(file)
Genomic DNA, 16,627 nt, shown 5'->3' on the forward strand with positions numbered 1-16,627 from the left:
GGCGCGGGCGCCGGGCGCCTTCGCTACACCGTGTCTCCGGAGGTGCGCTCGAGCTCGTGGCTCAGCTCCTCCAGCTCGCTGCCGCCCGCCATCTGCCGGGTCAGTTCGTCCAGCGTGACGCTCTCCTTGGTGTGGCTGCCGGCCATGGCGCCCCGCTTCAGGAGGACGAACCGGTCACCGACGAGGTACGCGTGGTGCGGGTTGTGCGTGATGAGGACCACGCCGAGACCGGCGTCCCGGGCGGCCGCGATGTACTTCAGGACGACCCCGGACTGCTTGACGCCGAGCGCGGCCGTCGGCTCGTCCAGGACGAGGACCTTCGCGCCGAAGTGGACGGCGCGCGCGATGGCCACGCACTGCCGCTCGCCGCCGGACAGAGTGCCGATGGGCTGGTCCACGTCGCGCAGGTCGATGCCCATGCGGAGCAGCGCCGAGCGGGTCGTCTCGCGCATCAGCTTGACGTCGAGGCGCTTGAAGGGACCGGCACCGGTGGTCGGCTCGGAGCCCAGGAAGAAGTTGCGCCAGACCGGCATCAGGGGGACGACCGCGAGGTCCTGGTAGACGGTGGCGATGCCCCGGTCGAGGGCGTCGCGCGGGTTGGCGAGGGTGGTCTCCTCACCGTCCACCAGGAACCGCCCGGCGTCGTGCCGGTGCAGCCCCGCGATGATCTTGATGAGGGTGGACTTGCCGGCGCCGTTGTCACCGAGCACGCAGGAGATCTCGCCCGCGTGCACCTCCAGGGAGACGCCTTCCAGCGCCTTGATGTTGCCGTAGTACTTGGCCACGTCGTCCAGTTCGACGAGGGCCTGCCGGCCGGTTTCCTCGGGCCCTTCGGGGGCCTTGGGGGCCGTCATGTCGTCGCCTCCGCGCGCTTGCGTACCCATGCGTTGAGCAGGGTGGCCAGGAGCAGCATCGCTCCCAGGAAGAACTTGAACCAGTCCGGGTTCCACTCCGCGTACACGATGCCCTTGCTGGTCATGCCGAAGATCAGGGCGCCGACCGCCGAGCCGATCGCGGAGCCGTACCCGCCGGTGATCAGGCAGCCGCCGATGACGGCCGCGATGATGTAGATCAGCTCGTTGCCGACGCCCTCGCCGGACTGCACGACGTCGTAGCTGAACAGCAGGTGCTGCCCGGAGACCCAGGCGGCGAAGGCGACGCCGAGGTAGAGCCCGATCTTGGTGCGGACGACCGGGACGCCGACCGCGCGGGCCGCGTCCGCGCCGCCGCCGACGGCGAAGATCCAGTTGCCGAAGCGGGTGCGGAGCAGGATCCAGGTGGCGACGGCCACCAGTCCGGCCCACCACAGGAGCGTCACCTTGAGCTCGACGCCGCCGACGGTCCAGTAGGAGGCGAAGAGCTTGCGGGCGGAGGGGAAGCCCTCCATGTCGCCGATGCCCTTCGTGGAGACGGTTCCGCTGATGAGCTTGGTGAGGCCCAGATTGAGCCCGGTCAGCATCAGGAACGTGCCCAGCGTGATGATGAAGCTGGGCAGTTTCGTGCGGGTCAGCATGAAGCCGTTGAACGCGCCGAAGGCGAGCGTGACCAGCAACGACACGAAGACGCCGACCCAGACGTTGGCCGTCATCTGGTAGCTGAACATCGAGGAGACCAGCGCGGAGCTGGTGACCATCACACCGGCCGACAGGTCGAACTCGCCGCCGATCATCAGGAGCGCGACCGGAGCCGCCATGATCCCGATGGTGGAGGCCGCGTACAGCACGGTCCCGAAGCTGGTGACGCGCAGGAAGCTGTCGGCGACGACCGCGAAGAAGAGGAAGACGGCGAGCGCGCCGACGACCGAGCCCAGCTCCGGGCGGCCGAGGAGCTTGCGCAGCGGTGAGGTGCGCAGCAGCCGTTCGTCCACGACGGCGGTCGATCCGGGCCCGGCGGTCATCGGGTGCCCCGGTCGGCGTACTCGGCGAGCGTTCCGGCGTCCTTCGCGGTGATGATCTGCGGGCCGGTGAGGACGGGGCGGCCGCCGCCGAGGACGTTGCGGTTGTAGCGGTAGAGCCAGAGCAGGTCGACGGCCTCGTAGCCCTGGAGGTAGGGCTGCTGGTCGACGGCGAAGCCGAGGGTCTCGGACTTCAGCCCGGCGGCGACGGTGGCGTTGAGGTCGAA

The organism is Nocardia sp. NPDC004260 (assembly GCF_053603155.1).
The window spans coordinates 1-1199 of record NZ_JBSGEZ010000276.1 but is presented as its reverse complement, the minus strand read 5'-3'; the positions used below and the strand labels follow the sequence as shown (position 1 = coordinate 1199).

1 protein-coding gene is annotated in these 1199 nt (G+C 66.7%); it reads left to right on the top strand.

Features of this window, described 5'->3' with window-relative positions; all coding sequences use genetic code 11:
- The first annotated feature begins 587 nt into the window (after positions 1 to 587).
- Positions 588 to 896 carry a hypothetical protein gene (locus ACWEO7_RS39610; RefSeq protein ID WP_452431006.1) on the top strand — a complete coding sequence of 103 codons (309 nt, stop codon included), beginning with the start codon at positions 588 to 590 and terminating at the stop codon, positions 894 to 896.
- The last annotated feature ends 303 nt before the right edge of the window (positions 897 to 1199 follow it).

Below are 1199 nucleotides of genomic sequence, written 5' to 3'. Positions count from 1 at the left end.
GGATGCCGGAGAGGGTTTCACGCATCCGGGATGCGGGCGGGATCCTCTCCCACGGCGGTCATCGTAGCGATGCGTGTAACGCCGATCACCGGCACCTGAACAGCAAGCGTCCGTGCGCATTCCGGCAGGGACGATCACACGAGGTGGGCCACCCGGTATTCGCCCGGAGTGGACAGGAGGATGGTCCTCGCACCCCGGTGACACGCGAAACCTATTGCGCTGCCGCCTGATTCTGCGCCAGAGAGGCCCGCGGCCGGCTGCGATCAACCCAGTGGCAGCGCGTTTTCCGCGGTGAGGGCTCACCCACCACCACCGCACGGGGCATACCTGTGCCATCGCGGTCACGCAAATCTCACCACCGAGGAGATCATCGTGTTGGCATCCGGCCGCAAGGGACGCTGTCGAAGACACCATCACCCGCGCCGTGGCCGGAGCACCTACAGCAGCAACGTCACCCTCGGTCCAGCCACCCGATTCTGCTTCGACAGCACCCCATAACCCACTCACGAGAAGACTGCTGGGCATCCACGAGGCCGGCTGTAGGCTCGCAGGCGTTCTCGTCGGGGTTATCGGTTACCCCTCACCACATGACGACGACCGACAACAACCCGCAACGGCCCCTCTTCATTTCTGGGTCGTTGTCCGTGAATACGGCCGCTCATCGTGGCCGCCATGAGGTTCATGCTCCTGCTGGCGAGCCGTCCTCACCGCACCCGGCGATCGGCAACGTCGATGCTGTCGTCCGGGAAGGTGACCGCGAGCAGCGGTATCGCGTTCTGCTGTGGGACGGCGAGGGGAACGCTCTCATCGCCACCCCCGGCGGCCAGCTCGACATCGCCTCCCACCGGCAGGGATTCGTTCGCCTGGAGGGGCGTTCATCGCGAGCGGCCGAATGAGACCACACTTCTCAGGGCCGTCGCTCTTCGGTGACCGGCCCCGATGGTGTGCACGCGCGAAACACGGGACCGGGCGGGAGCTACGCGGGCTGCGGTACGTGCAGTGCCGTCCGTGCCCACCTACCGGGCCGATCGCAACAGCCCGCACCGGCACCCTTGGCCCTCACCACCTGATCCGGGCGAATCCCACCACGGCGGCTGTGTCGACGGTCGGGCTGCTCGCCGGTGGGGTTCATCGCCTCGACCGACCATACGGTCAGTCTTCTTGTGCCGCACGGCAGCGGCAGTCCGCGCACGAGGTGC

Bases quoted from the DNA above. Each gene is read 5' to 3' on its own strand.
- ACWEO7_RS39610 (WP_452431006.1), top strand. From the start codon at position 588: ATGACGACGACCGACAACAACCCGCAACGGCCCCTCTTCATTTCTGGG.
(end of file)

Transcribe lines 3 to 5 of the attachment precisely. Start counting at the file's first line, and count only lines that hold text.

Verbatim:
The organism is Nocardia sp. NPDC004260 (assembly GCF_053603155.1).
The window spans coordinates 1-1199 of record NZ_JBSGEZ010000276.1 but is presented as its reverse complement, the minus strand read 5'-3'; the positions used below and the strand labels follow the sequence as shown (position 1 = coordinate 1199).

1 protein-coding gene is annotated in these 1199 nt (G+C 66.7%); it reads left to right on the top strand.